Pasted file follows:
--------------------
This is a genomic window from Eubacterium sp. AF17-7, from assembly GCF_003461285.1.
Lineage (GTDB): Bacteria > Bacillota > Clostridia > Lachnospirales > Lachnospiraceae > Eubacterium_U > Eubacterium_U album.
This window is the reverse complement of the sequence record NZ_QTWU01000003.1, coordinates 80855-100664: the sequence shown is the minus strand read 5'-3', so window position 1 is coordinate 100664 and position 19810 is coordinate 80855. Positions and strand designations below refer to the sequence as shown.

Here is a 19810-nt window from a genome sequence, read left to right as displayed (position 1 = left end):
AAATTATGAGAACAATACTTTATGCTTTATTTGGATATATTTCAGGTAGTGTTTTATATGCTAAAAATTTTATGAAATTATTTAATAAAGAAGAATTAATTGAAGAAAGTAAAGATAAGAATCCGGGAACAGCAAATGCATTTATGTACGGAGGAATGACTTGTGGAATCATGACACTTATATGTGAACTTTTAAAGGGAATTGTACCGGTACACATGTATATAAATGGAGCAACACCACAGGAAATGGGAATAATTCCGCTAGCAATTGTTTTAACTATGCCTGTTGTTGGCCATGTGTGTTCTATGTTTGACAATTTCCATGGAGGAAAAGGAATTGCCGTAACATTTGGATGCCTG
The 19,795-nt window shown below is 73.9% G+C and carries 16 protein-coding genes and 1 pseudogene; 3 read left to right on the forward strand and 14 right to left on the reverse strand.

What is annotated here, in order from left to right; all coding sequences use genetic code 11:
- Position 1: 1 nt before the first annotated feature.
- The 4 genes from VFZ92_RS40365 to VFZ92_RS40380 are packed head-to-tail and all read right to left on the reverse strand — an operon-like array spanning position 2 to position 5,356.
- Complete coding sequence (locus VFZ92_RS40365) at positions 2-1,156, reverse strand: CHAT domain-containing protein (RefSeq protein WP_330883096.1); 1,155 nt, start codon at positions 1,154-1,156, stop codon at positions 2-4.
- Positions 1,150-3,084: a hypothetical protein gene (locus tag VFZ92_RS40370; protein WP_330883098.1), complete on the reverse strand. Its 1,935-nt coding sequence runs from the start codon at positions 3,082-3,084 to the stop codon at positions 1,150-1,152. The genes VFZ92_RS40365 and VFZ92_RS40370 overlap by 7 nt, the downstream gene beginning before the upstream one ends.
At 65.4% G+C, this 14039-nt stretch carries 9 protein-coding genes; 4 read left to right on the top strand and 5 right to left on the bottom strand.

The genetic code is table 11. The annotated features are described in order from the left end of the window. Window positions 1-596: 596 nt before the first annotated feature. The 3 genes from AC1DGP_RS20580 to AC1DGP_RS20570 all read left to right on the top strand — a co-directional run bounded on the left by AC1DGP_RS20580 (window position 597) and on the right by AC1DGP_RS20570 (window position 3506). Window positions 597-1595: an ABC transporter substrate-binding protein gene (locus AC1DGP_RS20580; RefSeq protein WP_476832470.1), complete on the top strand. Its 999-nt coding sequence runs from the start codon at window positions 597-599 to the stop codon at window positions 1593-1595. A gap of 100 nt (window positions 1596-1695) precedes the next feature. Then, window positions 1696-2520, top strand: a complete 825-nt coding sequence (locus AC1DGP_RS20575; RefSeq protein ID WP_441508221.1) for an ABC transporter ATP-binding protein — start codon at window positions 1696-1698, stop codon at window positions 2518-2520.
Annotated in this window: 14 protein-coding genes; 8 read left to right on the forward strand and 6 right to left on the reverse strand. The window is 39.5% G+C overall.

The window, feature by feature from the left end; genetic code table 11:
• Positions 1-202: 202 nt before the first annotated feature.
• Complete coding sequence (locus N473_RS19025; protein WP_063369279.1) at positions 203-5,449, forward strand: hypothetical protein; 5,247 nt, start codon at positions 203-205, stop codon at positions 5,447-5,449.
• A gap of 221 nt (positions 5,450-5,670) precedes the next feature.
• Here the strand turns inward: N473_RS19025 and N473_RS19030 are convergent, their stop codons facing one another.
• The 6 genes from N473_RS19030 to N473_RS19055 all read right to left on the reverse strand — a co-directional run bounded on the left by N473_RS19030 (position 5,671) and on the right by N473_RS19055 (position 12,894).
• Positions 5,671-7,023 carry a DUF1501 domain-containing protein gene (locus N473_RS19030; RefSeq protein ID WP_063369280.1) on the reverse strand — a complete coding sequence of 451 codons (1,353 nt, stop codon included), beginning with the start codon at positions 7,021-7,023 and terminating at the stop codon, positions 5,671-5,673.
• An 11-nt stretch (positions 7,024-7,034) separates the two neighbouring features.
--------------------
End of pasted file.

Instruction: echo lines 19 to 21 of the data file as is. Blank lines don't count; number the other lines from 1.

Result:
• Here the strand turns inward: N473_RS19025 and N473_RS19030 are convergent, their stop codons facing one another.
• The 6 genes from N473_RS19030 to N473_RS19055 all read right to left on the reverse strand — a co-directional run bounded on the left by N473_RS19030 (position 5,671) and on the right by N473_RS19055 (position 12,894).
• Positions 5,671-7,023 carry a DUF1501 domain-containing protein gene (locus N473_RS19030; RefSeq protein ID WP_063369280.1) on the reverse strand — a complete coding sequence of 451 codons (1,353 nt, stop codon included), beginning with the start codon at positions 7,021-7,023 and terminating at the stop codon, positions 5,671-5,673.